Antonio Alfonseca Once Again Leads Major-League Relievers In Fingers

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Vol 42 Issue 02

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The 2005-2006 NCAA football season culminated with a week of unusually memorable college bowl games. What are the most notable moments?

New York Jets Finish Season

RUTHERFORD, NJ—Despite the doubts of many football fans, media figures, and people within the Jets organization itself, the New York Jets have indeed finished their entire 2005-2006 season.

Pete Rose Caught Trying To Get Inducted Into Hall Of Fame Under Assumed Name

COOPERSTOWN, NY—The Baseball Writers Association of America announced that the "former Cincinnati Reds superstar" and "quiet, unassuming model citizen" by the name of "Pat Rosenburg," whose career statistics merited Hall of Fame consideration, was revealed by investigators to be a desperate, mustachioed, glasses-wearing Pete Rose.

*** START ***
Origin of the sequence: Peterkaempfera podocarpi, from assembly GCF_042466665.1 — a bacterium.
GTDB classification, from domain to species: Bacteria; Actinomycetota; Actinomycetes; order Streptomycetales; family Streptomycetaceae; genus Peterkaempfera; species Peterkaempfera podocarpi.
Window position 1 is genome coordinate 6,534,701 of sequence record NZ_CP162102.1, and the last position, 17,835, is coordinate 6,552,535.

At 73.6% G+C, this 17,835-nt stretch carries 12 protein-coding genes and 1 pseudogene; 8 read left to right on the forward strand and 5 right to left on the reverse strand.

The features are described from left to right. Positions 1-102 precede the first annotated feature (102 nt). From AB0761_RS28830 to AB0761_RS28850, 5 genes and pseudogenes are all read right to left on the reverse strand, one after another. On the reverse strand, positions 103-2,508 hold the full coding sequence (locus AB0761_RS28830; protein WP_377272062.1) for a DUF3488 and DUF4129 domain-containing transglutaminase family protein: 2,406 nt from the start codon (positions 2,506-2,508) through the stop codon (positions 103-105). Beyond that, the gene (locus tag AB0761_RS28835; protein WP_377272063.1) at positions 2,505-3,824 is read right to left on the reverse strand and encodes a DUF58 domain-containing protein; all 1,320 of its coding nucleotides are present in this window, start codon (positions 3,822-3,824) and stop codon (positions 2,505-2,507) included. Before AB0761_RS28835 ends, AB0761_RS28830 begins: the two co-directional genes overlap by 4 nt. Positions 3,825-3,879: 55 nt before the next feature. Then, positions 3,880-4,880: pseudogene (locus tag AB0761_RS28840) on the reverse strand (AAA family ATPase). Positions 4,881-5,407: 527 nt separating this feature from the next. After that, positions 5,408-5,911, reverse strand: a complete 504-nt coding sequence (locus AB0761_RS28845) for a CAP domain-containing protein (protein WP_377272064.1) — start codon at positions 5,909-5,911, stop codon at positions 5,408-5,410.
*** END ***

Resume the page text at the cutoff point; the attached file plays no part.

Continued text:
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Antonio Alfonseca Once Again Leads Major-League Relievers In Fingers

MIAMI—Florida Marlins pitcher Antonio Alfonseca dominated the MLB in appendages for the ninth straight year, finishing the 2005 season with a league-leading 12 fingers. Alfonseca, who made his debut with the Marlins in 1997 and wasted no time making this particular statistical category his own, led the NL for almost the entire season, only falling into a close second during an unusual two-week period in mid-August. Alfonseca's performance will trigger a $1 million bonus, as the Marlins signed him to an incentive-laden, oft-criticized, finger-enumeration-based contract. "Antonio has been through a lot this season, including some elbow problems and a trip to the DL," manager Jack McKeon said. "But in the end, he just went out there and had a lot of fingers." There was once again a tie for second place behind Alfonseca, with 214 pitchers amassing 10 fingers each, followed by Bob Wickman, who finished last with 9.7.
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